At some point you are going to want to know some information about the RAM on your Raspberry Pi — how much you have, how much is used, how much is free, etc. Thankfully, there is a simple terminal command to give you this information.
Open a terminal window and enter this command:
This will give you a quick glance at the RAM usage. The -h flag will display the information in a more human readable format.
The MacOS treats files which start with a period (.) as a hidden file. Say, something like .gitignore. And there are times where you want to actually see these hidden files. To do so, you can run some Terminal commands that affect the system. OR you can do a simple key command. Like so:
⌘⇧. will toggle the AppleShowAllFiles setting
This way you can turn them on/off quickly and easily without mucking in the Terminal.
Windows 10 has a built in Clipboard Manager which will let you copy multiple items — text or images — to your clipboard. Then later you can select from the list of items copied and paste them back in the order you choose.
You can turn it on (it’s off by default) by going to :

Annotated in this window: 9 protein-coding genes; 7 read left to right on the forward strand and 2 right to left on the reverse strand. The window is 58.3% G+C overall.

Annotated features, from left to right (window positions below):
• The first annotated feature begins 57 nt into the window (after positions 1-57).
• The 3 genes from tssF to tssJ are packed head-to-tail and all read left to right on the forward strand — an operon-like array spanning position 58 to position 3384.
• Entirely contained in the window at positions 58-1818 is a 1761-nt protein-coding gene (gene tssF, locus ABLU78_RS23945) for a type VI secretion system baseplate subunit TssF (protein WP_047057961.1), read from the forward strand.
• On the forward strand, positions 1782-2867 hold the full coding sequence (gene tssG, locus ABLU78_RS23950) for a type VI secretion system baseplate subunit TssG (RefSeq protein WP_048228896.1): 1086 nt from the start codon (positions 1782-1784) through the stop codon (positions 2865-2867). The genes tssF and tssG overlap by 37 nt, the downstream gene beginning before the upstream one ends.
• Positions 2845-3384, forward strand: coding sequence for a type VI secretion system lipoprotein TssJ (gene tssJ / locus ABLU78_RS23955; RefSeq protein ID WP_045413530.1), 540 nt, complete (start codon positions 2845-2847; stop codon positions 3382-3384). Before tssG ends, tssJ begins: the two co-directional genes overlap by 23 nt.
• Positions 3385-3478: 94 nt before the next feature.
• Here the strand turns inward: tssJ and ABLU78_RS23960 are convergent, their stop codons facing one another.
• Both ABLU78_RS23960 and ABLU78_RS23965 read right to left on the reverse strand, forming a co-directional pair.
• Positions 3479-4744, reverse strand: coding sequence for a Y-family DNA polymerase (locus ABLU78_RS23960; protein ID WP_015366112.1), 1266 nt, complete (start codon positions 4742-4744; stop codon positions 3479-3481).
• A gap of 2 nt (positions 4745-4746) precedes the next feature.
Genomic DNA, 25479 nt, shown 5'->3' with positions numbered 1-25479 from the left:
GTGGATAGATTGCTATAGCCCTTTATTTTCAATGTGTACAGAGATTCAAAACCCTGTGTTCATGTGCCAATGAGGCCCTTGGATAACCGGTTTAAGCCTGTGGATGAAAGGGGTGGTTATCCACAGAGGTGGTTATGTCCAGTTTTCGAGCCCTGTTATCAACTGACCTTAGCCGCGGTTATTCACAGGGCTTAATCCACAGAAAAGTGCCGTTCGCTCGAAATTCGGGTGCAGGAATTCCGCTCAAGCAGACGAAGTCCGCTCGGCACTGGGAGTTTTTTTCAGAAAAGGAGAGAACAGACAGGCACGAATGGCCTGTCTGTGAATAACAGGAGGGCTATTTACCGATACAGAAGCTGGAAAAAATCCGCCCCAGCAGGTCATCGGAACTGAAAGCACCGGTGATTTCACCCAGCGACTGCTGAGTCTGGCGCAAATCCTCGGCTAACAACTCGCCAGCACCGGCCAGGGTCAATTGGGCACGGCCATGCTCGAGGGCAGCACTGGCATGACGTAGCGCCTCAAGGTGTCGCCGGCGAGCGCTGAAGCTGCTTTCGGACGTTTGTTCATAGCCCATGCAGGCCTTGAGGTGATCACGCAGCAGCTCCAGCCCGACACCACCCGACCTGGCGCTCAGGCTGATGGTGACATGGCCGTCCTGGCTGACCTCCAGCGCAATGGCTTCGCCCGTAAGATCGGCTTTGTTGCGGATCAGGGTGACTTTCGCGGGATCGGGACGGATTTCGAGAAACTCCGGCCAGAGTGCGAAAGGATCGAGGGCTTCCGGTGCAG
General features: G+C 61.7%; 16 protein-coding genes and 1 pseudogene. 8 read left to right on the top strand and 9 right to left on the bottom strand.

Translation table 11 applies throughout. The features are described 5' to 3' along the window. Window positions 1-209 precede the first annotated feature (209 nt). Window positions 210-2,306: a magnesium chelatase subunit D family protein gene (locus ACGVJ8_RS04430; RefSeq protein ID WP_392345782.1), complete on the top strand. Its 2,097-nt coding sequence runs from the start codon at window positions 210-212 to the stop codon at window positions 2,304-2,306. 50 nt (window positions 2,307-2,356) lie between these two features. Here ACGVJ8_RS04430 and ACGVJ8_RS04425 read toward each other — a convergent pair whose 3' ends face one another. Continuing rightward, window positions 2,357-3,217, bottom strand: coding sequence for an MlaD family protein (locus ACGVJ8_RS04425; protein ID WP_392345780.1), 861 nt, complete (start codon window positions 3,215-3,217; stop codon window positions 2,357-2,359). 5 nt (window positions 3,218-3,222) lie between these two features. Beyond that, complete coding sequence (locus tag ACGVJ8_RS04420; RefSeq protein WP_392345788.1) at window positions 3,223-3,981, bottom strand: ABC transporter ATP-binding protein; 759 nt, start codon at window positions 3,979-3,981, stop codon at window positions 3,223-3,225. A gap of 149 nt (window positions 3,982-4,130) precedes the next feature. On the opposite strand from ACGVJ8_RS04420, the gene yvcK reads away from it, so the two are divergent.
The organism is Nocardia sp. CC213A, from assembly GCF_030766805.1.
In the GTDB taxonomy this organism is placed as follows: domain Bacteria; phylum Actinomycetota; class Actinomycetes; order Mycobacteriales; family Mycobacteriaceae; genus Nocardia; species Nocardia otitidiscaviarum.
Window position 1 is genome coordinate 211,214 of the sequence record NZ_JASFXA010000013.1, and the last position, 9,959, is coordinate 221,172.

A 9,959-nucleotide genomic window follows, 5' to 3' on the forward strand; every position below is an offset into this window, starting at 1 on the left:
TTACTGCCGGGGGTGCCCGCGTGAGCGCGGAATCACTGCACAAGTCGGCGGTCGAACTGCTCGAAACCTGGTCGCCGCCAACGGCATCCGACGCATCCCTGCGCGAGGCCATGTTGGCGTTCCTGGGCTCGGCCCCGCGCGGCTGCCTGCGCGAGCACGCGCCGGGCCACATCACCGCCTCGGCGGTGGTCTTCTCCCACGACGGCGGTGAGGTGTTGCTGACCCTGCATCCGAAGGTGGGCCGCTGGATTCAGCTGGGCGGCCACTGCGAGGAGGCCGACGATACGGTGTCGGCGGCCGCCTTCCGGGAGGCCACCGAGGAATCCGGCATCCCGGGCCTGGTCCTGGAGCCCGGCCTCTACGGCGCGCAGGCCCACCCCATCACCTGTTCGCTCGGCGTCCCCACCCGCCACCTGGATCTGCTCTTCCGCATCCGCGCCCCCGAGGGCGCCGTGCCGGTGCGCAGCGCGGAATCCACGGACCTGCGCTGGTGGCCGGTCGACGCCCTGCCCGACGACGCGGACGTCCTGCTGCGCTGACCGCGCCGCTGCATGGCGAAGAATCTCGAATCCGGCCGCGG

Start > Settings > System > Clipboard
Here you can also sign in so you can sync your clipboard across devices.
To use the Clipboard Manager, instead of Ctrl+V to paste you use:
Windows logo key + V
This shows a list of things copied and you select which one you want.
You can also select the triple dots menu on an item for additional options.
As a developer, I have to copy and paste. A lot! Sometimes I need to copy several items from different locations and then paste them into the same file. This can be very tedious with the traditional Ctrl+C then Ctrl+V process. To help remedy this, I use Comfort Clipboard Pro, a very powerful clipboard manager. I realize for some this may be a bit of overkill or they don’t wish to spend the money on a solution.
Thankfully, Visual Studio 2019 has a feature which can help. Simply copy several items in a row using your preferred method — from the file menu or with a key command. Then place your cursor where you wish for the copied items to be pasted. Next, go to Edit in the file menu and select the Show Clipboard History option (alternately you can press Ctrl+Shift+Insert).
This will display a popup list of the things you’ve just copied. Click one of the items in the list.
The item you selected will be pasted into your file where your cursor currently sits.
That’s it! Quick. Simple. It didn’t require any additional software. And it didn’t cost you anything. Hope that helps!